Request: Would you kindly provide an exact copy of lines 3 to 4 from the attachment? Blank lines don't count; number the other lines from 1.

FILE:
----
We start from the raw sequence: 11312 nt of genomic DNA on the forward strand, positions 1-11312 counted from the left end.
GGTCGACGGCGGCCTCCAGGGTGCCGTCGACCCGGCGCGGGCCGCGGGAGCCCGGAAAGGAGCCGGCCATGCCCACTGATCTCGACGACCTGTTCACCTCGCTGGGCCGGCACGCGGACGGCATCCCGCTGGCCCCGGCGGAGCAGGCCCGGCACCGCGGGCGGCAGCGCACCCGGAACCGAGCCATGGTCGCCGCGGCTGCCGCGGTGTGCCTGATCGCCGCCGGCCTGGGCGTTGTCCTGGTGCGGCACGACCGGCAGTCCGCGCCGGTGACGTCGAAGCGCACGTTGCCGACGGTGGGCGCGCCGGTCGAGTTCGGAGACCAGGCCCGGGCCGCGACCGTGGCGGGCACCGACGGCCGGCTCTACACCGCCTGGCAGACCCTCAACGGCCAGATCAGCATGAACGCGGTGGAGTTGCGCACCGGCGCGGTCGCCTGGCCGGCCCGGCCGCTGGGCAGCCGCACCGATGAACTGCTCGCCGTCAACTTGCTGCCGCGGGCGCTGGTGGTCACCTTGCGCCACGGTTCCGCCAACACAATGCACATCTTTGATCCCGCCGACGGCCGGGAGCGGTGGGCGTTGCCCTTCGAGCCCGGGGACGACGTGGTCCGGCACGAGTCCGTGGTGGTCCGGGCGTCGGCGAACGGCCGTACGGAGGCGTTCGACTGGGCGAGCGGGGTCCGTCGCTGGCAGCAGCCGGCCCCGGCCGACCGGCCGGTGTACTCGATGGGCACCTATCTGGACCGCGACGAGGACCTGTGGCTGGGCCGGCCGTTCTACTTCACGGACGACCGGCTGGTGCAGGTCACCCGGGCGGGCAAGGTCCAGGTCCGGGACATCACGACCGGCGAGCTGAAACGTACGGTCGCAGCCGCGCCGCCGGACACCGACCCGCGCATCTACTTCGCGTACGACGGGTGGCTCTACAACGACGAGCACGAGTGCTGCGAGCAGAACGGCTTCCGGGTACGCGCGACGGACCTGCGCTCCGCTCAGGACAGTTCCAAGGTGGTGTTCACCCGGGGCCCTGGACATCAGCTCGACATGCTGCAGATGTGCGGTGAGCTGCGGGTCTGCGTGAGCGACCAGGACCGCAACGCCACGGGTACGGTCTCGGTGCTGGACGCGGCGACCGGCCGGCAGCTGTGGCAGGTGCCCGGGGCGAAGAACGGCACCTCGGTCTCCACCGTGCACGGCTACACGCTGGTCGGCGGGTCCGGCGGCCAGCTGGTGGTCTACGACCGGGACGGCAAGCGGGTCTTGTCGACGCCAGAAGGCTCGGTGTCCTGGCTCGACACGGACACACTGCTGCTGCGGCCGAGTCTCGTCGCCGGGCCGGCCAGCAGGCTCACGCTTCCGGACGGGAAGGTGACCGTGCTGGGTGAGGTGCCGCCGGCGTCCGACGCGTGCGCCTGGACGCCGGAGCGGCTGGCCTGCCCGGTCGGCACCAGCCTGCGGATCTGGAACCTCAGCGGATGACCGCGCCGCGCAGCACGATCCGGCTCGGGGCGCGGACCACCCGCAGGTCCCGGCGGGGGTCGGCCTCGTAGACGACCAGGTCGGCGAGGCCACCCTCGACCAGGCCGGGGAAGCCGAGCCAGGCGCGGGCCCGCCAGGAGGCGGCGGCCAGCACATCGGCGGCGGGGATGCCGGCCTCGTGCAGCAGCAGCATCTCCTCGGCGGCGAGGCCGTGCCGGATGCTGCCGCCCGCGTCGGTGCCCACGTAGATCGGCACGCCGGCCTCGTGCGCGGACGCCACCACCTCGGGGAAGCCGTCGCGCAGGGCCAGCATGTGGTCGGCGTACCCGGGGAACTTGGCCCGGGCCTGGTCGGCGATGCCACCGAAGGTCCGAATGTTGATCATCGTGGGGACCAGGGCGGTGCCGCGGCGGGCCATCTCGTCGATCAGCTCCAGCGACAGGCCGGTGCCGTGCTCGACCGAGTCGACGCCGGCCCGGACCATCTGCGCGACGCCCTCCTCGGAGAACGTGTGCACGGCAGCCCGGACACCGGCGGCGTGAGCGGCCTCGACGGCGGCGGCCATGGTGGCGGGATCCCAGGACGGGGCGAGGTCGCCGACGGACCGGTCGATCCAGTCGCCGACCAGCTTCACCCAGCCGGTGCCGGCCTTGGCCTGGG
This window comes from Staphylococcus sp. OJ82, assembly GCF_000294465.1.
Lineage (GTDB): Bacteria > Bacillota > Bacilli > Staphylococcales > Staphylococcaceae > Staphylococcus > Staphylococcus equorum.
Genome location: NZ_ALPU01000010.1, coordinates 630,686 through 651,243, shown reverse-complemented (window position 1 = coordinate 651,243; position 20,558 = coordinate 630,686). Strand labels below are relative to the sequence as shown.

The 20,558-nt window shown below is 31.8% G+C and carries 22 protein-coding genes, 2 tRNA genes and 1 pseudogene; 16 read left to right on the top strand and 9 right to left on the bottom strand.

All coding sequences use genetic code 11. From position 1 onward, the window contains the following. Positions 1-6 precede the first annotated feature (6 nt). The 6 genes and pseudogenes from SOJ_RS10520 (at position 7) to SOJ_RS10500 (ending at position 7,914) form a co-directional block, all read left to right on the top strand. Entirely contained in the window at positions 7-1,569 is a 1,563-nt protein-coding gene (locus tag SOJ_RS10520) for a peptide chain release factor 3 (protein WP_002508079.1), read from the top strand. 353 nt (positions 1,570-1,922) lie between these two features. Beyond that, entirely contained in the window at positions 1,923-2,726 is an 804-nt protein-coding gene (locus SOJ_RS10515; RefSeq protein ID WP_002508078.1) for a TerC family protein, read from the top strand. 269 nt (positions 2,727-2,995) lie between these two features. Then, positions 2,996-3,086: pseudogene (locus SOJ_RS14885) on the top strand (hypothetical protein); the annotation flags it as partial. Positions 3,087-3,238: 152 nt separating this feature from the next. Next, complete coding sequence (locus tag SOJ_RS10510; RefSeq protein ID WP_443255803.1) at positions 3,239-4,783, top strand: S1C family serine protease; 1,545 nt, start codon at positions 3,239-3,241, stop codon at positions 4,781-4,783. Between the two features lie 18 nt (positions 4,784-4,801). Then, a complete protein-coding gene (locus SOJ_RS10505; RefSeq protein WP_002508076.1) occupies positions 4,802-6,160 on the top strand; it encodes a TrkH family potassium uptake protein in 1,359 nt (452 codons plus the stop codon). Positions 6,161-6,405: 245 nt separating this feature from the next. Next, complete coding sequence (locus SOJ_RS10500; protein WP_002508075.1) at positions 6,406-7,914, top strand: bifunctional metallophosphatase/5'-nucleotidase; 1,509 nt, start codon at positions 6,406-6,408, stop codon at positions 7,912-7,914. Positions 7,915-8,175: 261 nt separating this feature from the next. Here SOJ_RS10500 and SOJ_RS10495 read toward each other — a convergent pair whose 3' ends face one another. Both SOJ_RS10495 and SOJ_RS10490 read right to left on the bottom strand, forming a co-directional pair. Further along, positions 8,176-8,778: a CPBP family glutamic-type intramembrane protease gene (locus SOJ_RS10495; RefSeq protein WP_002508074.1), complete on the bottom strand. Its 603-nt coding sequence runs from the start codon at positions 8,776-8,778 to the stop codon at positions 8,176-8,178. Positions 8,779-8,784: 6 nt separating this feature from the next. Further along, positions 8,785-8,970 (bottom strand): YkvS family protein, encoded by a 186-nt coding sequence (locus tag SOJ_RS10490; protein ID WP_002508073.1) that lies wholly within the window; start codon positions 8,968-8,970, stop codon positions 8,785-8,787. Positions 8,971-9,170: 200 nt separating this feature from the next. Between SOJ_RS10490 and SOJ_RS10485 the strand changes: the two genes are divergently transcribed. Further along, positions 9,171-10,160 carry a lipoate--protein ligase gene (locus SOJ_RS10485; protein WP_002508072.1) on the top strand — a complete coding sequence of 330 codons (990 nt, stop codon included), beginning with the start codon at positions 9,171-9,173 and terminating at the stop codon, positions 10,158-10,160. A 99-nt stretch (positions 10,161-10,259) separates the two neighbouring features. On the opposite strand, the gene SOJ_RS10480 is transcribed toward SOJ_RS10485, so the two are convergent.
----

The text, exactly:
This window comes from Staphylococcus sp. OJ82, assembly GCF_000294465.1.
Lineage (GTDB): Bacteria > Bacillota > Bacilli > Staphylococcales > Staphylococcaceae > Staphylococcus > Staphylococcus equorum.